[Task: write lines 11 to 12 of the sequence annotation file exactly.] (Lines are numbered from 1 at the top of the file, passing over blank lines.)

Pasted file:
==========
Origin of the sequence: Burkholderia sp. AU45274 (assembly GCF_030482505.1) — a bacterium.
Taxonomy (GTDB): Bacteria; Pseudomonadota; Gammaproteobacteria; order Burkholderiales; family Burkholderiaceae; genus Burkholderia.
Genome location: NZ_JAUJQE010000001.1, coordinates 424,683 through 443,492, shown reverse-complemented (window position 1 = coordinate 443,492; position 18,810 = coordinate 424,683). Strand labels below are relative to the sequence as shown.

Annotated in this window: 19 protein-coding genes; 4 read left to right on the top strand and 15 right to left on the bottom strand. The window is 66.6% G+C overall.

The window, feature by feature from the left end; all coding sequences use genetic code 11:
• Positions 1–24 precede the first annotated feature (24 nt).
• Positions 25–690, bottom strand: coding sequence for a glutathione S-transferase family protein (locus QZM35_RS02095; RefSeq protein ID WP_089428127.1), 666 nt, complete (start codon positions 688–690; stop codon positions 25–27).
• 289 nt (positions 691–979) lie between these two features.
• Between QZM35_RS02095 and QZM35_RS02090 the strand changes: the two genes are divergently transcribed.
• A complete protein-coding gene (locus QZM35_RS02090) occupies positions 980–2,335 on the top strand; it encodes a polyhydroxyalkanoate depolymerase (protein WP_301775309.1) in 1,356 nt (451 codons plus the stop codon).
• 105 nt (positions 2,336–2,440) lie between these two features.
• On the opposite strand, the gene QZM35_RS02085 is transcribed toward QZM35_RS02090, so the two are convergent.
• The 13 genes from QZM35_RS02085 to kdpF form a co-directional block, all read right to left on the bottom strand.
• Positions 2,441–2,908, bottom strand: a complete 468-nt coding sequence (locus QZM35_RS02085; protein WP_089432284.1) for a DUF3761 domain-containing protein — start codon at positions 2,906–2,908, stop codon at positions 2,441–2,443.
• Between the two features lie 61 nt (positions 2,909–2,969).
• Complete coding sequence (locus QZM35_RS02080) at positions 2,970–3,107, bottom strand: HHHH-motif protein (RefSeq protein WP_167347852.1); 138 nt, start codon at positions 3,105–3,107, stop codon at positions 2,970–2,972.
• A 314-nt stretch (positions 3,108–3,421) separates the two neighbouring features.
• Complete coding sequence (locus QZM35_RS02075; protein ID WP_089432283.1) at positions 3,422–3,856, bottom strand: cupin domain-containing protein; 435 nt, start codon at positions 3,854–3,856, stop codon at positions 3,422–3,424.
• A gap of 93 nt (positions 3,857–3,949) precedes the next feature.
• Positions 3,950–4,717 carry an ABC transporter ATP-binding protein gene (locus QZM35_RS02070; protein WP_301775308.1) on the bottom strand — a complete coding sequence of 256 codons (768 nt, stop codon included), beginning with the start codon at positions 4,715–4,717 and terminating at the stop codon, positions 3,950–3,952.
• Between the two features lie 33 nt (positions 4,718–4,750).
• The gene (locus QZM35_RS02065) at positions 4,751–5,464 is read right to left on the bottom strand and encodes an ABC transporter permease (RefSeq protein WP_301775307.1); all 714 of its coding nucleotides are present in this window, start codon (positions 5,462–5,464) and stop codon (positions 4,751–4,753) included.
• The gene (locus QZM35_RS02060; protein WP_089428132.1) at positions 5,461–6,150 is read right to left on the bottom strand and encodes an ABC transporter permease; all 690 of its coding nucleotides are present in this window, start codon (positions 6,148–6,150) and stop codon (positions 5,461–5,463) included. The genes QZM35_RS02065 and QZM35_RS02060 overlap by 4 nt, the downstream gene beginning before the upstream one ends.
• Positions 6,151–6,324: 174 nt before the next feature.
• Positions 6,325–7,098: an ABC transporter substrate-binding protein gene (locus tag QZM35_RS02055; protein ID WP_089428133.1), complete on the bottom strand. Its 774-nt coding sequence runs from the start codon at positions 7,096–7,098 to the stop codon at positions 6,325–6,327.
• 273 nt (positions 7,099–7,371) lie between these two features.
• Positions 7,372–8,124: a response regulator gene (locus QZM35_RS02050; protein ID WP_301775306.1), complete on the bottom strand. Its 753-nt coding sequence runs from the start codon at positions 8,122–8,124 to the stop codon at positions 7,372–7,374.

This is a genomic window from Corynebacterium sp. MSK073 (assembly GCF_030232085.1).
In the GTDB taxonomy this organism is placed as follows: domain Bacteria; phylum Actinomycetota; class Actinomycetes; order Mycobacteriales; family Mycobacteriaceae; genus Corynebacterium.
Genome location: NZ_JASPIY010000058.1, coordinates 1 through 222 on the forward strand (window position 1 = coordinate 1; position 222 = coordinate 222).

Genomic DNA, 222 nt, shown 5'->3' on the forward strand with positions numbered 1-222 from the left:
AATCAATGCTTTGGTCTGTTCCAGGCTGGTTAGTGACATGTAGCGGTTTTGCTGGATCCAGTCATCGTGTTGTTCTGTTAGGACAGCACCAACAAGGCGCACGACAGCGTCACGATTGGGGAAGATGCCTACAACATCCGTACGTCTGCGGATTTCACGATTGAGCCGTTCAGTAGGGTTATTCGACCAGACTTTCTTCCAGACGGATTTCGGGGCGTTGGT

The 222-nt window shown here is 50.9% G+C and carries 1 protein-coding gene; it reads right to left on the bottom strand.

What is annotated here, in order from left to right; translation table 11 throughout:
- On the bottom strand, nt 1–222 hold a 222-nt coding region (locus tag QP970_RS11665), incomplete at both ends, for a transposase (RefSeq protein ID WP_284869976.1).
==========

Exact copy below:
• 105 nt (positions 2,336–2,440) lie between these two features.
• On the opposite strand, the gene QZM35_RS02085 is transcribed toward QZM35_RS02090, so the two are convergent.